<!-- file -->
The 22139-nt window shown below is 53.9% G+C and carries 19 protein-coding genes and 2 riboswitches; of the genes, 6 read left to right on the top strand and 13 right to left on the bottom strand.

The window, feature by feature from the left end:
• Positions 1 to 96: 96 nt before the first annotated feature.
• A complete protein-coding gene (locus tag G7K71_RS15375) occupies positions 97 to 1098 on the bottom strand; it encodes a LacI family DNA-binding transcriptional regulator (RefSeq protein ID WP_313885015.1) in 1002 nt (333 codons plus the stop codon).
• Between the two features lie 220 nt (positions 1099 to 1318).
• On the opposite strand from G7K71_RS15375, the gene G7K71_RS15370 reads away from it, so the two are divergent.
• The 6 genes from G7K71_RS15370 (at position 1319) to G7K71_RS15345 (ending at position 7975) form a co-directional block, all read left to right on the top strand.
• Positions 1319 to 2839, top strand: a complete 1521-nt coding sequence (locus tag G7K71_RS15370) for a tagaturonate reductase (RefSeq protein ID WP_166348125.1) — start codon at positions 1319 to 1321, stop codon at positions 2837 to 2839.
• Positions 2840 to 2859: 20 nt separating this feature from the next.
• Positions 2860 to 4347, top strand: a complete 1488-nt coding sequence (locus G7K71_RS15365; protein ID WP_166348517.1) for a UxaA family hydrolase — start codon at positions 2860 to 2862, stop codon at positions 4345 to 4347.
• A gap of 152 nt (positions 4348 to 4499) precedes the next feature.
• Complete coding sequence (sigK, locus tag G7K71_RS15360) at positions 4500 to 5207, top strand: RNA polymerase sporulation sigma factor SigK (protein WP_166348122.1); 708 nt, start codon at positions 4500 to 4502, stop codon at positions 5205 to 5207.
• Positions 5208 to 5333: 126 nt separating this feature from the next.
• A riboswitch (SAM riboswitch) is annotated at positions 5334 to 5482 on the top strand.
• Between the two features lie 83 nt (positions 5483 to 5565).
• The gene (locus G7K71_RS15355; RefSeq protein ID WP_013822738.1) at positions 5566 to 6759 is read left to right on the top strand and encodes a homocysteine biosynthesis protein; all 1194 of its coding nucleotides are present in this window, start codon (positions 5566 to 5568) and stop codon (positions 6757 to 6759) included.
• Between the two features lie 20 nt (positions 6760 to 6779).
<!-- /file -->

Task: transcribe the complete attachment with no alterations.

The 22139-nt window shown below is 53.9% G+C and carries 19 protein-coding genes and 2 riboswitches; of the genes, 6 read left to right on the top strand and 13 right to left on the bottom strand.

The window, feature by feature from the left end:
• Positions 1 to 96: 96 nt before the first annotated feature.
• A complete protein-coding gene (locus tag G7K71_RS15375) occupies positions 97 to 1098 on the bottom strand; it encodes a LacI family DNA-binding transcriptional regulator (RefSeq protein ID WP_313885015.1) in 1002 nt (333 codons plus the stop codon).
• Between the two features lie 220 nt (positions 1099 to 1318).
• On the opposite strand from G7K71_RS15375, the gene G7K71_RS15370 reads away from it, so the two are divergent.
• The 6 genes from G7K71_RS15370 (at position 1319) to G7K71_RS15345 (ending at position 7975) form a co-directional block, all read left to right on the top strand.
• Positions 1319 to 2839, top strand: a complete 1521-nt coding sequence (locus tag G7K71_RS15370) for a tagaturonate reductase (RefSeq protein ID WP_166348125.1) — start codon at positions 1319 to 1321, stop codon at positions 2837 to 2839.
• Positions 2840 to 2859: 20 nt separating this feature from the next.
• Positions 2860 to 4347, top strand: a complete 1488-nt coding sequence (locus G7K71_RS15365; protein ID WP_166348517.1) for a UxaA family hydrolase — start codon at positions 2860 to 2862, stop codon at positions 4345 to 4347.
• A gap of 152 nt (positions 4348 to 4499) precedes the next feature.
• Complete coding sequence (sigK, locus tag G7K71_RS15360) at positions 4500 to 5207, top strand: RNA polymerase sporulation sigma factor SigK (protein WP_166348122.1); 708 nt, start codon at positions 4500 to 4502, stop codon at positions 5205 to 5207.
• Positions 5208 to 5333: 126 nt separating this feature from the next.
• A riboswitch (SAM riboswitch) is annotated at positions 5334 to 5482 on the top strand.
• Between the two features lie 83 nt (positions 5483 to 5565).
• The gene (locus G7K71_RS15355; RefSeq protein ID WP_013822738.1) at positions 5566 to 6759 is read left to right on the top strand and encodes a homocysteine biosynthesis protein; all 1194 of its coding nucleotides are present in this window, start codon (positions 5566 to 5568) and stop codon (positions 6757 to 6759) included.
• Between the two features lie 20 nt (positions 6760 to 6779).